Bacteria Closes Ten NJ Beaches
Last week we told you about a beach in Belmar that was closed due to a raw sewage leak. Now, TEN beaches across the state have been closed after showing high levels of bacteria that is normally found in animal or human waste.
According to the Department of Environmental Protection, the ten beaches contained "more than 104 colony forming units (cfu) of Enterococci bacteria per 100 milliliters water."
The DEP says swimming in or making contact with polluted water can cause gastrointestinal symptoms such as nausea, vomiting, diarrhea, and abdominal pain; respiratory symptoms like sore throat, cough, runny nose, and sneezing; eye and ear symptoms including irritation, earache, and itchiness; dermatological symptoms like skin rash and itching; and flu-like symptoms such as fever and chills.
The beaches are being retested and results will be released on Wednesday afternoon.
Only five of the ten beaches that tested high have swimming advisories; the other five are not yet open for the season.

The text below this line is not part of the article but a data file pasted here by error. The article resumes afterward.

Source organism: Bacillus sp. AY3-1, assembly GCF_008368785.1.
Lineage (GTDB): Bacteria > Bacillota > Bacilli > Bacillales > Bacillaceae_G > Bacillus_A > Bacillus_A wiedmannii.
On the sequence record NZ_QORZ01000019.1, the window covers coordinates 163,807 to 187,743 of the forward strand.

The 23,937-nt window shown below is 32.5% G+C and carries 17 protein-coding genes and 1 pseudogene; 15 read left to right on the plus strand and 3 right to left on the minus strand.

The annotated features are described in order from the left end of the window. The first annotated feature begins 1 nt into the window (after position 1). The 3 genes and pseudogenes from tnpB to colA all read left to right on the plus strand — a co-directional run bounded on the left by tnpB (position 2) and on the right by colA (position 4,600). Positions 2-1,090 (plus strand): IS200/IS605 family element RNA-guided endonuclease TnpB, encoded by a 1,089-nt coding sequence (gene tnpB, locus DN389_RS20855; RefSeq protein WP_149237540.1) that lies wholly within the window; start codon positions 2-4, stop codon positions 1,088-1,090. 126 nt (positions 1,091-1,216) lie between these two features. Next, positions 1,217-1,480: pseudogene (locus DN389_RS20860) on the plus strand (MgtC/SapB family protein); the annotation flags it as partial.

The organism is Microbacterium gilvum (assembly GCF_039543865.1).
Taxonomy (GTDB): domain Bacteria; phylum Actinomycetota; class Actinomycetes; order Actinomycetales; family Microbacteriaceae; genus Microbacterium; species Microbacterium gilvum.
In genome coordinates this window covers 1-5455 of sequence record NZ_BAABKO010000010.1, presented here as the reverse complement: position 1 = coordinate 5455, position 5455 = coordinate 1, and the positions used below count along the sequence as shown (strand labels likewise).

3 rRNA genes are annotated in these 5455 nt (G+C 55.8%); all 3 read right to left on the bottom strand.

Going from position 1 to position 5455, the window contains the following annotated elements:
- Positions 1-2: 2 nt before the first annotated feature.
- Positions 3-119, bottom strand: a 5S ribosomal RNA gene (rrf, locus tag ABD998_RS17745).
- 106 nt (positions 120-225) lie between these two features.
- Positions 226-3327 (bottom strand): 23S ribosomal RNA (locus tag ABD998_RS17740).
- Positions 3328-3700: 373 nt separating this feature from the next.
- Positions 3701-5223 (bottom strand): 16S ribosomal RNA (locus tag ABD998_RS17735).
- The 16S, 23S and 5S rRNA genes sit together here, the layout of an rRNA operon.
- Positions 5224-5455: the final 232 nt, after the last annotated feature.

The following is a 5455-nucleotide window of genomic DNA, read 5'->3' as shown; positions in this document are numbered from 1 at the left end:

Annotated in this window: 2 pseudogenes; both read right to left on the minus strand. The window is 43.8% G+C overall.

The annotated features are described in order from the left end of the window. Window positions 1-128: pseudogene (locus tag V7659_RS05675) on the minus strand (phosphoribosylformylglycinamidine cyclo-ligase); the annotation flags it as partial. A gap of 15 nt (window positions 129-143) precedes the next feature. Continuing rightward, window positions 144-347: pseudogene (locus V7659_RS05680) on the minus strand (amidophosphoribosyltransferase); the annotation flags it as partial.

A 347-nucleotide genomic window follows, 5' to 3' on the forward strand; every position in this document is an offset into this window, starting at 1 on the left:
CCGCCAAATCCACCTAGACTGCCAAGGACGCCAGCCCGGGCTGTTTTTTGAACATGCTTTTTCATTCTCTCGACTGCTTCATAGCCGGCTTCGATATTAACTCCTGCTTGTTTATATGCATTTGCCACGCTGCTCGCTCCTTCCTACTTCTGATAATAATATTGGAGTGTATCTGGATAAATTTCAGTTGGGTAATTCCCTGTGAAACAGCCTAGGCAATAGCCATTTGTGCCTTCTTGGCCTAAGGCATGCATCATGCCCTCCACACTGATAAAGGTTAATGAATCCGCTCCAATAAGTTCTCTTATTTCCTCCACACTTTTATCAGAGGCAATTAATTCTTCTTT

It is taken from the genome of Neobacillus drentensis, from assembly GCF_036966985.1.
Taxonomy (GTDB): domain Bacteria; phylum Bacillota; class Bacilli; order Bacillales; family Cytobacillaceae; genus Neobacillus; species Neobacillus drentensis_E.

Somers Point City, New Jersey Avenue Beach: 105 cfu (open for season)
Cape May County
North Wildwood City, 10th Avenue and JFK Boulevard: 116 cfu (open for season)
North Wildwood City, 2nd Avenue and JFK Boulevard: 120 cfu (open for season)
Upper Township, Beesley's Point: 120 cfu (not open for season)
Wildwood City, Montgomery Avenue: 110 cfu (open for season)
Highlands, Community Center Beach: 670 cfu (not open for season)
Middletown, Thompson Avenue: 160 cfu (not open for season)
Monmouth Beach, Pavilion Beach: 160 cfu (open for season)
Ocean Gate, Anglesea Avenue: 300 cfu (not open for season)
Ocean Gate, Wildwood Avenue: 300 cfu (not open for season)
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